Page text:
Rebekah Steely Brooker 2014-07-01 00:35:32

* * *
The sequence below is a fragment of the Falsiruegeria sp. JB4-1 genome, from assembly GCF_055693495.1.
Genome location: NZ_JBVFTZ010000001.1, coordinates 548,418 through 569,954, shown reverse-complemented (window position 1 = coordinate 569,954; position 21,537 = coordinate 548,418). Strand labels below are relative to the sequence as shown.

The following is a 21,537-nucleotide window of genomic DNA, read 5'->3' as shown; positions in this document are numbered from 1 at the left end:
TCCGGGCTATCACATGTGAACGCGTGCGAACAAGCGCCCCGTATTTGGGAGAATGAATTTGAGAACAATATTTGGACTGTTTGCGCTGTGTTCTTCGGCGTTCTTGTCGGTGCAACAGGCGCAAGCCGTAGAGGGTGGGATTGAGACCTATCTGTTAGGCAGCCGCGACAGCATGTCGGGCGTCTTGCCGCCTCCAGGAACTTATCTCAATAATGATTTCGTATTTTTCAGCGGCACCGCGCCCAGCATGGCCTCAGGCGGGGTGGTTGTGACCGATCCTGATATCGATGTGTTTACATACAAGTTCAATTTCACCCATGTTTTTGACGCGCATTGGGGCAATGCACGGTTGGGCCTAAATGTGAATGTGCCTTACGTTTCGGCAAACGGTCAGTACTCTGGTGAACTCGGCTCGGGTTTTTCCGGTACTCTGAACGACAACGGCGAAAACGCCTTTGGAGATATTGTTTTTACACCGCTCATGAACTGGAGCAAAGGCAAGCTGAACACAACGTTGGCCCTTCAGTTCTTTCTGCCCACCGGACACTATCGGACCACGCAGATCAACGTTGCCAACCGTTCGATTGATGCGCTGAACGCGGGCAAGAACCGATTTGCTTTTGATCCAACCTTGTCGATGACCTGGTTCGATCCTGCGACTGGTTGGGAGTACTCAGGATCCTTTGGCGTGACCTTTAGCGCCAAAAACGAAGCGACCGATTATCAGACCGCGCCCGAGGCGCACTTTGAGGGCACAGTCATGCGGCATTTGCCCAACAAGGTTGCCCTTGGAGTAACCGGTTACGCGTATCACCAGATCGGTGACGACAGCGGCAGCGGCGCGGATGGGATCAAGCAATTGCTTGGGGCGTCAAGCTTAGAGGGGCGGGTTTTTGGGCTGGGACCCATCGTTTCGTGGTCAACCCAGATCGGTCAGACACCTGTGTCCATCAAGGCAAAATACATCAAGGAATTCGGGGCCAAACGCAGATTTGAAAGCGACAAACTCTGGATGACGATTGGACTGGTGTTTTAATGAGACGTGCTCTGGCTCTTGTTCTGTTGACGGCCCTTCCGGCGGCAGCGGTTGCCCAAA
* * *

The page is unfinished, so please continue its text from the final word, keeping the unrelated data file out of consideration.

A GOOD CHARACTER THERE ARE MANY FINE MOVIES WITH LAWYERS AS MAIN CHARACTERS—Atticus Finch in To Kill a Mockingbird, Daniel Kaffee in A Few Good Men, and Jan Schlichtmann in A Civil Action. However, in my opinion, Vincent Gambini, the outspoken Brooklyn attorney representing his cousin and a friend in rural Alabama in the 1992 hit My Cousin Vinny, has to be included on this list. For many attorneys, Vinny may be more relatable than Atticus. Vinny vocalizes statements that many lawyers think but won’t say. Take, for example, his seven-word opening statement—“Everything that guy just said is bull$#*%!” In the movie, Vinny’s professionalism in the courtroom became a character in and of itself. Vinny’s case already had to rely upon testimony about tire marks, positraction, and the optimal boiling time for grits, but due to his struggles with professionalism and his courtroom demeanor, Vinny had additional hurdles to jump. Judge Chamberlain Haller: What are you wearing? Vinny [wearing a black leather jacket]: Huh? Judge Haller [angrily staring at Vinny]: What are you wearing? Vinny: Um ... I’m wearing clothes. I ... I don’t get the question. Judge Haller: When you come into my court looking like you do, you not only insult me, but you insult the integrity of this court! Vinny: I apologize, sir, but, uh ... this is how I dress. Judge Haller: Fine. I’ll let you off this one time. The next time you appear in my court, you will look lawyerly. And I mean you comb your hair, and wear a suit and tie. And that suit had better be made out of some sort of ... cloth. You understand me? Vinny [not comprehending]: Uh ... yes. Fine, Judge, fine. This scene reminds me that something as simple as your attire in the courtroom can affect your ability to represent your client. Anything that distracts the judge or jury from the issue is not good for your client. I equate it to walking into court unprepared. As attorneys, we are to be respectful while being steadfast and zealous advocates for our clients. It is a delicate balance. Never let the client compromise your ability to be professional. Clients have been known to make unprofessional demands, but remember the client is not the one driving the bus. I know that it is difficult to deny a client’s request; after all, clients pay our bills. No one wants to lose clients, but I would rather lose one than lose my credibility with the court or opposing counsel. Do not let a client dictate your moves or adversely affect your reputation. You are bound by the Texas Disciplinary Rules of Professional Conduct. They are not. Another common mistake is to personalize the client’s case. We should not take on our client’s emotions. Atticus knew this. But it is so easy to get engulfed in the case and forget this simple concept. It might be worth checking out TYLA’s Attorney-Client Relationship guide, available at tyla.org. When our lines are blurred, we are more prone to become aggressive with opposing counsel on issues by refusing to accept the weakness of our own arguments. A good lawyer is willing to concede that certain points are challenging, thereby retaining credibility. You have one reputation—guard it! Now I am the first to admit that I’ve had an off day. We all have bad days. And when we do, it is important to do what we can to make sure that this single day does not define us or make a lasting dent on our reputation. Take a deep breath and apologize—it can go a long way. In My Cousin Vinny, Vinny had to apologize many times to the court. But once he developed into a professional, Vinny was able to win the respect of the community and, eventually, the judge. REBEKAH STEELY BROOKER President, Texas Young Lawyers Association
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